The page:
Will you consider a favor? 

wpid-20140812_182414.jpgLast night, #1 Son called to tell me that he had been offered his dream job. This is a career trajectory that he determined completely on his own. He’s worked hard and helped his peers grow and condition towards their similar dreams. I’m so proud.

And weepy.

It’s a bittersweet thing to know that your son will be trained as an infantryman and Army Ranger. That fulfilling his heart’s ambition is to stand between you/me and someone with a gun.

My all-time best days were those when M & K were born. I was neither wired nor wanting to be a mum. But then these babies arrived and every element of my story changed.

For one, I’m not in the White House.

All of those ambitions of a “great life” and showing what I could do and be took a way-back seat to these lives inextricably connected to mine. My best friend during the baby/infant years told me once that having kids is like having your heart walking away from you on many legs. It’s true.

Last night, when K called with news he had been selected for active duty and a Ranger School chaser,  pride for him swelled and shock took over.

I finished my dinner and dishes.
Texted a few folks.
Left to see a movie and give my brain a buffer before I began to consciously weigh the import of his call.

As soon as my car fired up, a song about needing a hero began playing.

Ticket purchased, I slogged into the quiet theater. For reasons not projected on screen, I sniffled into a giant hanky for the next three hours.

Perhaps Interstellar was not the best diversion for cavernous thoughts of sacrifice and love.

Somewhere on Bluemont Avenue, I began weeping without restraint.
Perhaps this current season of kenosis or “emptying” is good.
Nothing hindered or snagged those tears or feelings and fears.
Everything just tumbled out.

I wished for a hunky loving shoulder to curl into. But that is wishful thinking and not reality.
Thank goodness for sleep.

Our family will face this adventure with honesty and love. We will be clear-sighted and look towards the future with hope. We will remember to breathe and live well.

In the meantime, will you consider a favor?

I know that we are not the first nor last family to face uncertain futures.
We join many mums and dads; sisters and brothers; aunties, uncles, cousins and more who bid our kids – our soldiers, “God Speed.”

And with so many friends on the full range of opinions and philosophies, I ask you to be kind.
Thoughtful in your input.
Refrain from proselytizing.

Let your love be known unhindered by “teachable moments”, dogma, and political/religious/cultural shots fired.

If you choose to stick around in this community of the imperfect, know you are welcome.

Mean-spirited and self-righteous clabberassery is not welcome.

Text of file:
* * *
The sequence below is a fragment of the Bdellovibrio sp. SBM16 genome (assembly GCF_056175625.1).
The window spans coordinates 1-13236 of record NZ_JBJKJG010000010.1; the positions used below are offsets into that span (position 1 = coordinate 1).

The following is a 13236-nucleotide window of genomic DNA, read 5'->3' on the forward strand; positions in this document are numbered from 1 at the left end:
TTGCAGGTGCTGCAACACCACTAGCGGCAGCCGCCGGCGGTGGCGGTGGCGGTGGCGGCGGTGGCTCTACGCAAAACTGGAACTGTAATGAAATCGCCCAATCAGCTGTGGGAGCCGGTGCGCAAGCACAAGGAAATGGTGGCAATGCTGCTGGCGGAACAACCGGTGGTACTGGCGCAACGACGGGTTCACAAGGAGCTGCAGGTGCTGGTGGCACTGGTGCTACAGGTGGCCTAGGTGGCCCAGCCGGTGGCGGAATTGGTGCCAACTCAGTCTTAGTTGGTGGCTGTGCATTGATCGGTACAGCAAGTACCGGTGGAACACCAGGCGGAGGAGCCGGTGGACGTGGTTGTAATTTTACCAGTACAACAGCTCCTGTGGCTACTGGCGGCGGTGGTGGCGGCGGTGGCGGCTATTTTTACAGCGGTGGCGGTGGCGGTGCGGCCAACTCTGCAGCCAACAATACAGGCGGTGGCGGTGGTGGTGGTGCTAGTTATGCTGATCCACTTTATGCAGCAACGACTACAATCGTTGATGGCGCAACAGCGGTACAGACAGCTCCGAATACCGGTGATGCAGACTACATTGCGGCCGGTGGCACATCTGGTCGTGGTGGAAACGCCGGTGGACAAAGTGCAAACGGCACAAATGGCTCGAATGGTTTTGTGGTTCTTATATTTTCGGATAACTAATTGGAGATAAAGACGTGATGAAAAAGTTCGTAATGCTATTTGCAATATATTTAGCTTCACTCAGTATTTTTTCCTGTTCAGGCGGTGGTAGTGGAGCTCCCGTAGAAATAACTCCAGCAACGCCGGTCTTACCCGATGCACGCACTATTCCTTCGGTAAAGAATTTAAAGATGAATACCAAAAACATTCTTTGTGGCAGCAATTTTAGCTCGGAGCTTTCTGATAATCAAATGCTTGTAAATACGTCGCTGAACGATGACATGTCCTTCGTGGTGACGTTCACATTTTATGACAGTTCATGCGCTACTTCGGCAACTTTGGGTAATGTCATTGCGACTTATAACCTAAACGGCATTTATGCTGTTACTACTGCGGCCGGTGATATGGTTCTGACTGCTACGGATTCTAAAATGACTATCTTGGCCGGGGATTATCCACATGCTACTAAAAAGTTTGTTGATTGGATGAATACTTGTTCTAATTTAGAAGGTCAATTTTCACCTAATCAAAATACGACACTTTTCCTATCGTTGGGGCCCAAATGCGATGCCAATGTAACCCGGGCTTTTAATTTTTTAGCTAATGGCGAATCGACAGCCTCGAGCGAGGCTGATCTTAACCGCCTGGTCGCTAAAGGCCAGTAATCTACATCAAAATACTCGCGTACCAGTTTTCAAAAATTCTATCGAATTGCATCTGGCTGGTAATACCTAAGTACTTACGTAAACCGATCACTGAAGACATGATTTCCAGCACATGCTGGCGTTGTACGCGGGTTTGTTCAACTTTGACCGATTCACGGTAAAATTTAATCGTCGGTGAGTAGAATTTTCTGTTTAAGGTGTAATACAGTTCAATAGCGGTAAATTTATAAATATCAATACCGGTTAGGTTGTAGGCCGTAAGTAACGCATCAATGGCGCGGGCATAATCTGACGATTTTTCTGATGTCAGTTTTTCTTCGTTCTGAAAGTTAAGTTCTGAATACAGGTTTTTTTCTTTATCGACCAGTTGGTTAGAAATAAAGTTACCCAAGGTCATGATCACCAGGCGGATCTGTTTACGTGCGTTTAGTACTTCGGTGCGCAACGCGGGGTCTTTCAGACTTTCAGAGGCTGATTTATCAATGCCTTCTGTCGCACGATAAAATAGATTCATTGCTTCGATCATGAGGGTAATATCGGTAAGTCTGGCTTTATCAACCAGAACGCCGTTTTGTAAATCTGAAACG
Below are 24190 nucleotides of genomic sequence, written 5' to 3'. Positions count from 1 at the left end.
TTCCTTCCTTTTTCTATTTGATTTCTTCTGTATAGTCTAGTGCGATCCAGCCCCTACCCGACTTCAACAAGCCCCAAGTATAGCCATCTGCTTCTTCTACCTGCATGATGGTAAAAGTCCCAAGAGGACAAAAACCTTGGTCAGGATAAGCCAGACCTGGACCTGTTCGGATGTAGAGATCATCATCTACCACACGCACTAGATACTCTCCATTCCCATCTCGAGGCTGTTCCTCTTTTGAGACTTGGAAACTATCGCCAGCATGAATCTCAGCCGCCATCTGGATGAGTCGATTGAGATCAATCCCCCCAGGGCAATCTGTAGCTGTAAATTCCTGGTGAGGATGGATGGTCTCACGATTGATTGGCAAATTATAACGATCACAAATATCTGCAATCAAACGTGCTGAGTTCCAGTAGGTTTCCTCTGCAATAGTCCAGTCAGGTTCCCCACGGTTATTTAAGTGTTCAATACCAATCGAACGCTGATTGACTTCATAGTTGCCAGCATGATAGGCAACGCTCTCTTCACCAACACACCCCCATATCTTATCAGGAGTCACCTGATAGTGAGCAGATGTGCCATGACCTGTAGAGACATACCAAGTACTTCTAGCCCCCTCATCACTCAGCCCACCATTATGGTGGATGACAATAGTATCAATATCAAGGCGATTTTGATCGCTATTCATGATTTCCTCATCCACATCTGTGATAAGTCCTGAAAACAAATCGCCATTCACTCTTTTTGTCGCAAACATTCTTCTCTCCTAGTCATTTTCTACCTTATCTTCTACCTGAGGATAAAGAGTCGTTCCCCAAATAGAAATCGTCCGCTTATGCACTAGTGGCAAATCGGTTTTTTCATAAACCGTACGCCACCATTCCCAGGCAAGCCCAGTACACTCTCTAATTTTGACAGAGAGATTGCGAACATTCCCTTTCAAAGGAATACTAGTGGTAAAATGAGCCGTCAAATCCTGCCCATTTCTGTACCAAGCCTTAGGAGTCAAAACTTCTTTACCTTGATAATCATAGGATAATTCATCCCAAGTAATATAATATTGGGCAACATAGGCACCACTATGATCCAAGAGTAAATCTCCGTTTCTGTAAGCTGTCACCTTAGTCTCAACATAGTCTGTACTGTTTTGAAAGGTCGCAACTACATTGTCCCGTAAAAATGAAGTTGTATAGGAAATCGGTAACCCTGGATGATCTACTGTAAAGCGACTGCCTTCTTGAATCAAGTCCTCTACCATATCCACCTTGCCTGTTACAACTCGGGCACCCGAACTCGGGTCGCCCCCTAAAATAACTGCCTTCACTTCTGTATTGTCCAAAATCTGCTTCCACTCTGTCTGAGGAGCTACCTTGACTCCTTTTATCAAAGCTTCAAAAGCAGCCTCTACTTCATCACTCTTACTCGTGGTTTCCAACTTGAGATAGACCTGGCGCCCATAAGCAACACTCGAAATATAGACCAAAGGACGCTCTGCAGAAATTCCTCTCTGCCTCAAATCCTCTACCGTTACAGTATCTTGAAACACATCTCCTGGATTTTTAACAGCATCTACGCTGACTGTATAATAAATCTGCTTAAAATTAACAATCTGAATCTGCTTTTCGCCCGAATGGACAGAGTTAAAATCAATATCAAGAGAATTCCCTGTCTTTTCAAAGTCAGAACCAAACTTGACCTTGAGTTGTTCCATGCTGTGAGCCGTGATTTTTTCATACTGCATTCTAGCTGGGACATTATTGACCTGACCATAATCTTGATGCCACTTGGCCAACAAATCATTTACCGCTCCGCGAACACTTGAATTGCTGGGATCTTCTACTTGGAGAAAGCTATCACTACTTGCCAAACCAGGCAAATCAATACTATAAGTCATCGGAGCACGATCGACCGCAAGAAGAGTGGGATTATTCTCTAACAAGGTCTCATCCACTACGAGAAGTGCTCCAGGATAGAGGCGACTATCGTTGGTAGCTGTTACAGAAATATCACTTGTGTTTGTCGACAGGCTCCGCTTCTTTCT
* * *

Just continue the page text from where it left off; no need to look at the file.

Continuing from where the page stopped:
This means that I will need to continue to check my ego/great thoughts at the door, too.

And please consider this: What do you need when faced with uncertainty?
Loud diatribes of rightness and wrongness?
Accusations about who’s at fault?
Snide comments about “them” and the superiority of “us”?

Or good company to walk with you along the way?

I need good company.
Time with people I love.
Fresh air.

Time in the slacker aisle in the faith community that still calls me their own.

A Good JuJu beer as soon as summer hits.

No kid-glove treatment.

Hope and a target to live towards (if either were my daily bread, I’d be very hungry).

I am grateful.
Especially for the folks who walk this unknown way.

Let’s celebrate the good people in our days, the small moments of grace and beauty; a sun that still rises.

And remember that the people with whom we so often vehemently disagree are also someone’s parent, child, sister, brother, friend, and so much more.

Still searching.


About allielousch

Engaged in everyday adventures and derring do.
This entry was posted in There is a lot I don't know and tagged , , , , , , , , . Bookmark the permalink.

12 Responses to Will you consider a favor? 

  1. Seth Barnes says:

    What a hard thing for a mom to hear.

    Allie – you are much stronger and better than you know. Keep leaning into that as you pour into people thru these pages. It’s a gift – you have a gift that others need.

  2. ShelleyC says:

    You are so brave. No question where your son gets it from…

  3. Andrew Latham says:

    Best of wishes for you, as always, Allie.

    • allielousch says:

      Thanks so much, Andrew. We each send our kids out into the world and this is just the one way he launches next. Oy. Being a parent is both exhilarating and terrifying. Cheers.

  4. Let’s go for a walk…we can talk or just dodge cars.

  5. elasticunyielding says:

    No kids, so I can’t comment meaningfully on that aspect of it. As for him wanting to become a warrior…. I think that is honorable, just, meaningful, and shows great character. Some of the very best people I’ve ever known were very much the “rough men” who guard, protect, serve and fight. Best of luck to him and you.

    • allielousch says:

      Thank you. Each of us release folks and ideas into the world. It is scary sometimes and always requires something of us. And I agree, some of the finest people I know are “rough folks” who lead, guard, and protect. All the best.

  6. Respect. For you and your son.

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